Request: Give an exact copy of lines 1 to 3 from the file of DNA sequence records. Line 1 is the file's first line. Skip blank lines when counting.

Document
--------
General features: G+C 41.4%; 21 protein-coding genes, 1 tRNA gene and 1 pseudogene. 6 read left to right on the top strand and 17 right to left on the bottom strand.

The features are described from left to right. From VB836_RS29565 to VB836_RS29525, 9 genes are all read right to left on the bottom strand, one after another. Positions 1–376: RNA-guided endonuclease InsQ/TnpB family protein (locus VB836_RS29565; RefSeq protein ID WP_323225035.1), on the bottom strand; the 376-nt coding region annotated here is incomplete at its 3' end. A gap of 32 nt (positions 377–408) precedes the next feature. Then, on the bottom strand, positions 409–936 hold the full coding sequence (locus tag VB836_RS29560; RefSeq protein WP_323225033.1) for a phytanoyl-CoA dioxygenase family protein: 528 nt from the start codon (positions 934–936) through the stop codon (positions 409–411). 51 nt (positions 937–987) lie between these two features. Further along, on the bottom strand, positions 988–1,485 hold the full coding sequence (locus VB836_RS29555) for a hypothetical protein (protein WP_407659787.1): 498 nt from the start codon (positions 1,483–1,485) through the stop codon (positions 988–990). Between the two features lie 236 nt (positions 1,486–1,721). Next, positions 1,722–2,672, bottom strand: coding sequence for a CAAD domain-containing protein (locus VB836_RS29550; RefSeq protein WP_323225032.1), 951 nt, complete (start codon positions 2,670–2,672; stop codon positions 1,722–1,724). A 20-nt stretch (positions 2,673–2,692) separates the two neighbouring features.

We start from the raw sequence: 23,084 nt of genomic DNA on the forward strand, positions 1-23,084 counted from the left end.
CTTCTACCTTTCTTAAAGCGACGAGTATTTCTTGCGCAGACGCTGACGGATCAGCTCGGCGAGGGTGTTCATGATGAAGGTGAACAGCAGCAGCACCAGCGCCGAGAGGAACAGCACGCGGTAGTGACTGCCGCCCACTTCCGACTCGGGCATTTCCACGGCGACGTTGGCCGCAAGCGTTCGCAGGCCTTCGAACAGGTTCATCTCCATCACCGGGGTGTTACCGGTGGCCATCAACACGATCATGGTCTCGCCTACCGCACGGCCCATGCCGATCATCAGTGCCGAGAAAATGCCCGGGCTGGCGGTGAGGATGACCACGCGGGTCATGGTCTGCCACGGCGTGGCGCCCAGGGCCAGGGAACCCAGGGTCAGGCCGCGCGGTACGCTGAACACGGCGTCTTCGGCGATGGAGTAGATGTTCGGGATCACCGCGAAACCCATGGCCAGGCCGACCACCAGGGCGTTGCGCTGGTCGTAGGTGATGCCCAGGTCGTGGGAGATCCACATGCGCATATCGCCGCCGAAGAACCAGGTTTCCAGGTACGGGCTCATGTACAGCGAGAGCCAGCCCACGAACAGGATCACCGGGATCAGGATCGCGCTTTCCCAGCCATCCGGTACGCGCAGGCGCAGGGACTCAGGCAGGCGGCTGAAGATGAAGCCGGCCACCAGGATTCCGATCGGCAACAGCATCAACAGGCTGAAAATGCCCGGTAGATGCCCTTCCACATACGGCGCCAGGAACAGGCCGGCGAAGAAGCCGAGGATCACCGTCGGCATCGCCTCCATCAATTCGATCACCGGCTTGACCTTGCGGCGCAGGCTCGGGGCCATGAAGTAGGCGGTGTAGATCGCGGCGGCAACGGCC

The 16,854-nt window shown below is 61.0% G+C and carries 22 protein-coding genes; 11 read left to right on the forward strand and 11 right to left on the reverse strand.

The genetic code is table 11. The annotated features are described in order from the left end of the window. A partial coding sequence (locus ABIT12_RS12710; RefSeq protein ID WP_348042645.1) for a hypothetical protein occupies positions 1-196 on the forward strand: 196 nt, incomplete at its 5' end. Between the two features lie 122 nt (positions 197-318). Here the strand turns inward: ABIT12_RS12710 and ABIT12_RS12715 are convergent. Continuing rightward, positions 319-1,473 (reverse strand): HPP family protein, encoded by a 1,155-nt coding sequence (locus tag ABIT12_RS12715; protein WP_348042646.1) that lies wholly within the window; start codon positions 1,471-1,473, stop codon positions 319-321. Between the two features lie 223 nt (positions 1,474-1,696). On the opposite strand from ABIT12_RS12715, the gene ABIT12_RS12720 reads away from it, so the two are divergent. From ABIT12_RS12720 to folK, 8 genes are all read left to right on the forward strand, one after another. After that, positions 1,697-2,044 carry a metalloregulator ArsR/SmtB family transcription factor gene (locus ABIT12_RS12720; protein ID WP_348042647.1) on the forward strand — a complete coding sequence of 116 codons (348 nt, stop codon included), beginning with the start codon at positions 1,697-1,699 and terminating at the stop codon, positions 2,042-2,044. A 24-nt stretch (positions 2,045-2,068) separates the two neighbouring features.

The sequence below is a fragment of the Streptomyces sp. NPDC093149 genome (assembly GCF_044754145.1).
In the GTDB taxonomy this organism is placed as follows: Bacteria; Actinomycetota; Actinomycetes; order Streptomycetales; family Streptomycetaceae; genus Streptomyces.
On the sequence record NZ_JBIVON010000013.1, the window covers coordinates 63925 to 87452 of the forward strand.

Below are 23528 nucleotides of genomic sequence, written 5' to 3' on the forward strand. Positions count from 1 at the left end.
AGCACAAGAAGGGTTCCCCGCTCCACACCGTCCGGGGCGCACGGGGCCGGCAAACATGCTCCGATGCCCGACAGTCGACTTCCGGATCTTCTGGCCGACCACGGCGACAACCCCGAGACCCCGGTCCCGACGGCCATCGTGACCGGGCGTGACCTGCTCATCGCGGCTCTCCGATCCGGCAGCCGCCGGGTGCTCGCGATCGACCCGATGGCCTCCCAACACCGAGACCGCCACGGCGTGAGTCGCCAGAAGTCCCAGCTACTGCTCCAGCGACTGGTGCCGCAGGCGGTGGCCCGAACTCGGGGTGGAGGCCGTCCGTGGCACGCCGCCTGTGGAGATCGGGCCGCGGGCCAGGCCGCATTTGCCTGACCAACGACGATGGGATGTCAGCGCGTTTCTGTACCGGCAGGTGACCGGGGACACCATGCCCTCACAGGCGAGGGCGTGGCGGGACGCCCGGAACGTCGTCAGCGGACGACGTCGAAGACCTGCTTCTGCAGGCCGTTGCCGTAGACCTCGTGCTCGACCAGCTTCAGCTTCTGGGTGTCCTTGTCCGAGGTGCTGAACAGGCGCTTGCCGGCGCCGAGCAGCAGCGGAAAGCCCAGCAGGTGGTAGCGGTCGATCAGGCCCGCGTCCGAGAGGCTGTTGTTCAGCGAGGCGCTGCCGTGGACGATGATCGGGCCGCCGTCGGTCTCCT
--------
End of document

General features: G+C 41.4%; 21 protein-coding genes, 1 tRNA gene and 1 pseudogene. 6 read left to right on the top strand and 17 right to left on the bottom strand.

The features are described from left to right. From VB836_RS29565 to VB836_RS29525, 9 genes are all read right to left on the bottom strand, one after another. Positions 1–376: RNA-guided endonuclease InsQ/TnpB family protein (locus VB836_RS29565; RefSeq protein ID WP_323225035.1), on the bottom strand; the 376-nt coding region annotated here is incomplete at its 3' end. A gap of 32 nt (positions 377–408) precedes the next feature. Then, on the bottom strand, positions 409–936 hold the full coding sequence (locus tag VB836_RS29560; RefSeq protein WP_323225033.1) for a phytanoyl-CoA dioxygenase family protein: 528 nt from the start codon (positions 934–936) through the stop codon (positions 409–411). 51 nt (positions 937–987) lie between these two features. Further along, on the bottom strand, positions 988–1,485 hold the full coding sequence (locus VB836_RS29555) for a hypothetical protein (protein WP_407659787.1): 498 nt from the start codon (positions 1,483–1,485) through the stop codon (positions 988–990). Between the two features lie 236 nt (positions 1,486–1,721). Next, positions 1,722–2,672, bottom strand: coding sequence for a CAAD domain-containing protein (locus VB836_RS29550; RefSeq protein WP_323225032.1), 951 nt, complete (start codon positions 2,670–2,672; stop codon positions 1,722–1,724). A 20-nt stretch (positions 2,673–2,692) separates the two neighbouring features.

We start from the raw sequence: 23,084 nt of genomic DNA on the forward strand, positions 1-23,084 counted from the left end.